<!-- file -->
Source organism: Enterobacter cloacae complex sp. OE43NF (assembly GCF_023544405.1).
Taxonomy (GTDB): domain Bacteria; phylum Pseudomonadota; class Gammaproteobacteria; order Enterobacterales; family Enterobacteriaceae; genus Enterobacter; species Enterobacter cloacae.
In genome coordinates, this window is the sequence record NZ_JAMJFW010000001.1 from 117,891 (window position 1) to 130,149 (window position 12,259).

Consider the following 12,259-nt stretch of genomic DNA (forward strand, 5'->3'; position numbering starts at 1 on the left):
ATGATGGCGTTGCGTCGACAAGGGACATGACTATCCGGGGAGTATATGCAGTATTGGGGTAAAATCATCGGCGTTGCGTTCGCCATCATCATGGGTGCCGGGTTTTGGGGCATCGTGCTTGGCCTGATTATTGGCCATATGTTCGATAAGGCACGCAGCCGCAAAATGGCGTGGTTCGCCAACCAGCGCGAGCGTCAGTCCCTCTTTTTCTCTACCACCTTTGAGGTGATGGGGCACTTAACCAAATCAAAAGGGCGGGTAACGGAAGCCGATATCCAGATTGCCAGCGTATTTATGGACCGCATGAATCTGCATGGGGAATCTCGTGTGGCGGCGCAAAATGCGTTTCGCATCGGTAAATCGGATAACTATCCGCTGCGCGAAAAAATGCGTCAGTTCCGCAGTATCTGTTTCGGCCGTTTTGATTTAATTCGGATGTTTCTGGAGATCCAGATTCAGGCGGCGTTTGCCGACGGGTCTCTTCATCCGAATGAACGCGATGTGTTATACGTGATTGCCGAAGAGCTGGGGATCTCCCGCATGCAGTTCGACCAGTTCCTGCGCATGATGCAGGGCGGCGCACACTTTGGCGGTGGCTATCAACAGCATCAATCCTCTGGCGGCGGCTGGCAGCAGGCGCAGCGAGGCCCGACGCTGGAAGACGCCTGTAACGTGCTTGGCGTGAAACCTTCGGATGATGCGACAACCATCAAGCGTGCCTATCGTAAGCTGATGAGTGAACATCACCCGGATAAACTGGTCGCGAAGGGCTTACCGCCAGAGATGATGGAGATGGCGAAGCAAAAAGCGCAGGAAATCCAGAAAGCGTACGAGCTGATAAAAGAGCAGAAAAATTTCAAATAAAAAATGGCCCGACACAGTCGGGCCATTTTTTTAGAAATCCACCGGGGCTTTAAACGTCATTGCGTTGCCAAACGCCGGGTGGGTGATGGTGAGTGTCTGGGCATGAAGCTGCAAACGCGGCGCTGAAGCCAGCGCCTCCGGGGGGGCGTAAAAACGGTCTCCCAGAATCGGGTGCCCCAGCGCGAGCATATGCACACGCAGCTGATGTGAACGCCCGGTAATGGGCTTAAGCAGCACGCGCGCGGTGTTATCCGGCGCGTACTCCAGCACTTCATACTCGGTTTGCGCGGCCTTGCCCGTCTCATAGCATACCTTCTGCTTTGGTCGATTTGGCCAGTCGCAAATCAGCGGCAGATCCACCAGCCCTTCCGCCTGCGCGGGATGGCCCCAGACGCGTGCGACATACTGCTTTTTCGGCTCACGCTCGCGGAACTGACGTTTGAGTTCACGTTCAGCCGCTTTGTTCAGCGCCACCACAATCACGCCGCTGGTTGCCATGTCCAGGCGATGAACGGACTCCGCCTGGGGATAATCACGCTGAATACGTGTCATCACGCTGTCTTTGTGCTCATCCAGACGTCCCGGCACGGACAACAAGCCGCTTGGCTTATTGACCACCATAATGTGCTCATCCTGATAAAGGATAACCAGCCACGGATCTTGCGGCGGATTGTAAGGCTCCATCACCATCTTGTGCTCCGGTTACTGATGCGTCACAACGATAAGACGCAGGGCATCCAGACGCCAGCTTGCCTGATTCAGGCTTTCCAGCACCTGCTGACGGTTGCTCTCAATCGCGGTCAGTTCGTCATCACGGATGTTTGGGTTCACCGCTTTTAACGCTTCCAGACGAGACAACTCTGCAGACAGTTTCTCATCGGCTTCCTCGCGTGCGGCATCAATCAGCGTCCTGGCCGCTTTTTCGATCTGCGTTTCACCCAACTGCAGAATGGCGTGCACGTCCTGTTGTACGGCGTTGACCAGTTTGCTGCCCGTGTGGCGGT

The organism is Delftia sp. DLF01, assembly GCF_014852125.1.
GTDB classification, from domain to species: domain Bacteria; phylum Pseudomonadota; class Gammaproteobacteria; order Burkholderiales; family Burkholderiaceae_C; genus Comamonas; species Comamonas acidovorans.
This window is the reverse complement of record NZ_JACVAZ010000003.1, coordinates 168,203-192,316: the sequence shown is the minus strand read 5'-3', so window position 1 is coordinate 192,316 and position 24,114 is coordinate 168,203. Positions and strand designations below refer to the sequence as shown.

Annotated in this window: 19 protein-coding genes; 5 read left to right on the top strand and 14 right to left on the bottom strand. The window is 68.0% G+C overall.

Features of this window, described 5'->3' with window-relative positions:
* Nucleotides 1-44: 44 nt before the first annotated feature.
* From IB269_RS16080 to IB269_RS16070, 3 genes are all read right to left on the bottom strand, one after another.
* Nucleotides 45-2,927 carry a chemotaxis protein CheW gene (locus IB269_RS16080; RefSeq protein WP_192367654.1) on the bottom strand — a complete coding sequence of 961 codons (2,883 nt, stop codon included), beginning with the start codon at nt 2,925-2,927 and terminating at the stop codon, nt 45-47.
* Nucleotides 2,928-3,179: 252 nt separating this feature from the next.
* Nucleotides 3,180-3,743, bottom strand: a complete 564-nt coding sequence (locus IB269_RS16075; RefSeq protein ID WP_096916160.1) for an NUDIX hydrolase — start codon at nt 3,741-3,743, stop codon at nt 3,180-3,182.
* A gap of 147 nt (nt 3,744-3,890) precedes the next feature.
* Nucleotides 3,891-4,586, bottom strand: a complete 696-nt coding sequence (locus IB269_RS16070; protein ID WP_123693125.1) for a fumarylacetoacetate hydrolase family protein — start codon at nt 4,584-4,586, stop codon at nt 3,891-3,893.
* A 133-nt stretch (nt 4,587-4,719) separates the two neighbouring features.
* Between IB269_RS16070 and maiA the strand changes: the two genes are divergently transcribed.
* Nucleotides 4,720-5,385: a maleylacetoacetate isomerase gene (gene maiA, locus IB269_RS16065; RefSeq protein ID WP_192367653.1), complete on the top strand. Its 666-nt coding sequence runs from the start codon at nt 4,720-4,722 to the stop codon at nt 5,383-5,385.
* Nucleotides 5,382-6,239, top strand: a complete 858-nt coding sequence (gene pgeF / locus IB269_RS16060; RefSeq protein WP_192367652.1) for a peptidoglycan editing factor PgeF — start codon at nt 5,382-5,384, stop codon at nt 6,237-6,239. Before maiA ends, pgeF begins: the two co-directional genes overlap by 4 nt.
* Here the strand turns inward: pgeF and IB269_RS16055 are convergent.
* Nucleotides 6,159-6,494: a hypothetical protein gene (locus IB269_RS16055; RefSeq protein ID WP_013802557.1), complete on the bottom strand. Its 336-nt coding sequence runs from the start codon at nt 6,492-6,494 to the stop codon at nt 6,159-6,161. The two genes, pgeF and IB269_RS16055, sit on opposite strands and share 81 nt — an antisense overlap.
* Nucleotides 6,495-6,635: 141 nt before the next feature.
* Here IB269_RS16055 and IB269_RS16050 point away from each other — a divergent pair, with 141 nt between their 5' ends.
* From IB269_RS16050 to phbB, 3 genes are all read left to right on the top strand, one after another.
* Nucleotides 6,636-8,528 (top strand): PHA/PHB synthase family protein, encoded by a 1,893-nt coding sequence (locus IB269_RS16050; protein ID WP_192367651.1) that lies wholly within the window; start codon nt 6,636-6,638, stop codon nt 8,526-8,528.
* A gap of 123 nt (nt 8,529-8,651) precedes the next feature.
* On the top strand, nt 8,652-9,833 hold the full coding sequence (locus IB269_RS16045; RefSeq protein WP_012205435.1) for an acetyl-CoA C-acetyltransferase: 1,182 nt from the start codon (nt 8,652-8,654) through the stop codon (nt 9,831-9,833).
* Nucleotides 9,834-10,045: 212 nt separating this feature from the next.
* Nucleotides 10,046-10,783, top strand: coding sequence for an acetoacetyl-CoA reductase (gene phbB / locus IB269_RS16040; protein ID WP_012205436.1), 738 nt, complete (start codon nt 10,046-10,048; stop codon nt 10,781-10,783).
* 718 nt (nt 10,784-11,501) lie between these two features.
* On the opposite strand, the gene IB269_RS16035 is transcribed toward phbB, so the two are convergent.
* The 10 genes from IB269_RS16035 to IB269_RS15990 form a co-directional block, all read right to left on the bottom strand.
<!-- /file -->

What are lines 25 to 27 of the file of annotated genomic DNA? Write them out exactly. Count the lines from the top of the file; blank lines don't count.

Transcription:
* Here IB269_RS16055 and IB269_RS16050 point away from each other — a divergent pair, with 141 nt between their 5' ends.
* From IB269_RS16050 to phbB, 3 genes are all read left to right on the top strand, one after another.
* Nucleotides 6,636-8,528 (top strand): PHA/PHB synthase family protein, encoded by a 1,893-nt coding sequence (locus IB269_RS16050; protein ID WP_192367651.1) that lies wholly within the window; start codon nt 6,636-6,638, stop codon nt 8,526-8,528.